? - 24.05.07

Molly was a mink hooded.

Molly was my first ever female rat, and my first ever rescue rat. She was the rat who started me on my mission to help abused and abandoned rats.
I do voluntary work at the Norwich branch of the RSPCA and was informed one day that a rat had been left with them. I was already prepared to take it on if it were a male and young enough to introduce to my boys. But when I saw her for the first time I knew instantly that she was a girl, just by her size. She was tiny and quite underweight. I told the RSPCA that it really wasn't ideal for me to take on a female rat as I only had boys, and didn't have another cage. I said that I would take her on only if no other home could be found. I fully expected them to have someone else who would take her on.

10 minutes before I was due to leave that day, someone asked me if I was still interested in the rat. Turns out no one else had offered to take her, and the RSPCA didn't have the facilities to keep her there. Knowing full well that small animals like rats are sometimes euthanised when quick homes can't be found, and being such a complete walk-over when it comes to rats I said I'd take her. I went to get a proper look at her and take her home and noticed she had a large tumour on her chest. This was most likely the reason she was abandoned and also why it had been hard to home her with anyone else. People don't want to take on a pet with a problem.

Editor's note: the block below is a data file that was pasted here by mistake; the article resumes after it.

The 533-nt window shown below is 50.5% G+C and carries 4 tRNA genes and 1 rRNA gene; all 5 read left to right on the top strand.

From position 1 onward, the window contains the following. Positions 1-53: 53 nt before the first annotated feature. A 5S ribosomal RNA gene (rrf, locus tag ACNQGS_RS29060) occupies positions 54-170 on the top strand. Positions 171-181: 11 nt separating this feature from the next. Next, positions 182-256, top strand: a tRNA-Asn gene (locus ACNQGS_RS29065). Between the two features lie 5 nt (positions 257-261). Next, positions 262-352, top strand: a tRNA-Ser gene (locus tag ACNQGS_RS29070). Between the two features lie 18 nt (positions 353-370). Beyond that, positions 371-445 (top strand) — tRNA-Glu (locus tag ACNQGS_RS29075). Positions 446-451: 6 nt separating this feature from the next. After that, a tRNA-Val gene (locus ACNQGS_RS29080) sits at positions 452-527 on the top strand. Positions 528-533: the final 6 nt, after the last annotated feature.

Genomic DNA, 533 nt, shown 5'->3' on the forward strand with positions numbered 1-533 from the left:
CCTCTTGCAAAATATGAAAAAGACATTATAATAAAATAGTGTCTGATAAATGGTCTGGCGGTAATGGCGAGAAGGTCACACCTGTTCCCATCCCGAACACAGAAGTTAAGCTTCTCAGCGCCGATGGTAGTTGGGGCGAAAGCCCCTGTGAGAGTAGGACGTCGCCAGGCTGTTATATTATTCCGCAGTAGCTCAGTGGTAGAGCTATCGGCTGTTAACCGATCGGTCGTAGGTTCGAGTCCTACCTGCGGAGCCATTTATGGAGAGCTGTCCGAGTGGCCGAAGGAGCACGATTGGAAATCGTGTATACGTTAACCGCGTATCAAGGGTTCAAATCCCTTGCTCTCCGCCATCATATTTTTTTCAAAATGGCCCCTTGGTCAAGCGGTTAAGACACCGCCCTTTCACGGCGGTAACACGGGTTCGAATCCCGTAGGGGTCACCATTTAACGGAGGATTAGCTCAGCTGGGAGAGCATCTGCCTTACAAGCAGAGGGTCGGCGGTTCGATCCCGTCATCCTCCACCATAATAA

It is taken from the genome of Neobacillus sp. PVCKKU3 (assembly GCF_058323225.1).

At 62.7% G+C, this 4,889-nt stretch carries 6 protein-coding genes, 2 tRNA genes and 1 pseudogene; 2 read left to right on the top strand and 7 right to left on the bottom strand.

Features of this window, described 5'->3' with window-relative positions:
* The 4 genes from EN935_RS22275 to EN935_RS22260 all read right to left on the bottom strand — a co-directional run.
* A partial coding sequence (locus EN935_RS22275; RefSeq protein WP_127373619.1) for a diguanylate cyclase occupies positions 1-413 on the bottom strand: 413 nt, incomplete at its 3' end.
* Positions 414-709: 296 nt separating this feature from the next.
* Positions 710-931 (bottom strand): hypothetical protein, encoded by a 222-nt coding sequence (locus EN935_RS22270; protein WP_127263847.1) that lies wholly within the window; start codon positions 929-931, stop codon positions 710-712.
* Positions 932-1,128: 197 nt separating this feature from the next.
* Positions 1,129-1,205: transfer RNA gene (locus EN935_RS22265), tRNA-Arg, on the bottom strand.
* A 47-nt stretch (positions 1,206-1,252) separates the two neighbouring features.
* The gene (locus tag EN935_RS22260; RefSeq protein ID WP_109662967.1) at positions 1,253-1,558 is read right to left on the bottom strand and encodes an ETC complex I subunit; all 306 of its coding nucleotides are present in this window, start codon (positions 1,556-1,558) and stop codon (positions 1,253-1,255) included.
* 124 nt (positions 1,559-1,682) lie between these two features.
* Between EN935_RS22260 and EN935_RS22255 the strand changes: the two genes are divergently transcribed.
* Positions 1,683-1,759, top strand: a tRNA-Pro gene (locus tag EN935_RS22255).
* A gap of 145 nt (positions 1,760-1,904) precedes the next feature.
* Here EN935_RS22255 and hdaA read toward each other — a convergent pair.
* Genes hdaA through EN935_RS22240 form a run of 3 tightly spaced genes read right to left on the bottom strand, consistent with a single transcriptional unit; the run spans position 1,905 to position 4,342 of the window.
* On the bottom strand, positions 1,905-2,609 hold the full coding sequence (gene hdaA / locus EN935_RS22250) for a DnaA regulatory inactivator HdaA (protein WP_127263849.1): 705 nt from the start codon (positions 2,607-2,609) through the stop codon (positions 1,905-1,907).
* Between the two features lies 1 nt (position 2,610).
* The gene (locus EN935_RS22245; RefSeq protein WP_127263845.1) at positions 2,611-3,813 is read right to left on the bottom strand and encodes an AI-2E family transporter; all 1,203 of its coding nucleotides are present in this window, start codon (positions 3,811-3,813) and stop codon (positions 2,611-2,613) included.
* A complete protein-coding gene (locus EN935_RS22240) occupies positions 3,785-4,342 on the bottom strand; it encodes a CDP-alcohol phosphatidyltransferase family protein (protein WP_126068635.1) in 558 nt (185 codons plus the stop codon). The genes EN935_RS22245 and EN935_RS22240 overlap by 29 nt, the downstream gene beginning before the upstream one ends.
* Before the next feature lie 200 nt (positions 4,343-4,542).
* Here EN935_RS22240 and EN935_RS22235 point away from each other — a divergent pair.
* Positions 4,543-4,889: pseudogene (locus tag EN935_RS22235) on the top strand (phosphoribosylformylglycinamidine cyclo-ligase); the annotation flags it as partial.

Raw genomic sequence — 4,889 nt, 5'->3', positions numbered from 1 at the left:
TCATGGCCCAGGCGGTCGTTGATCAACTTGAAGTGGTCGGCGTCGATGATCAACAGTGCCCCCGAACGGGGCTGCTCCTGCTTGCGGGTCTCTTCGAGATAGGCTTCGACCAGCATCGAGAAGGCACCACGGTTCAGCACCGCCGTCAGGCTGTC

However, when I said that I would most likely have the tumour removed since the rat seemed otherwise healthy, the RSPCA offered to fund the operation. She went in for her surgery a week later and came through it well. Here you can see a picture of Molly on the day I brought her home.

I got Nora as company for Molly, and the two lived together happily for a long time, during which we also got Chloe, Frankie and Bess! But toward the end of her life, Molly's hind legs began to fail. I kept her in with her group as long as I could get away with, but she was eventually unable to get up and down the ramps, and was too frail to put up with the other girl's play. I had no choice but to move her into a smaller, single level cage where she didn't have to climb and would have easy access to her food and water. As this meant keeping her alone, I moved her up into my bedroom so she could have more one on one attention.
Soon, her legs became completely paralysed and she was bedded on towels and soft materials so she could drag herself around. No-one expected Molly to cope as well as she did, or to live as long as she did. As is usual in paralysed rats, she didn't seem to even notice she was in any way disabled, and she certainly didn't pity herself. She remained feisty and spirited right up to the day she died.

I went up to get ready for work one night, and found Molly dead in her cage, in exactly the same place she had fallen asleep earlier, curled up just like she was sleeping, her eyes closed. This leads me to believe she died in her sleep.
Molly was destined for possible euthanasia when I took her. Even after that, no-one expected her to live much longer after her lump removal surgery, but I actually had Molly for over a year! She was a very lovely little girl, and inspiration to never give up on a rat.

Why Molly? No particular reason. I'd just always thought it a nice name for a girl rat.

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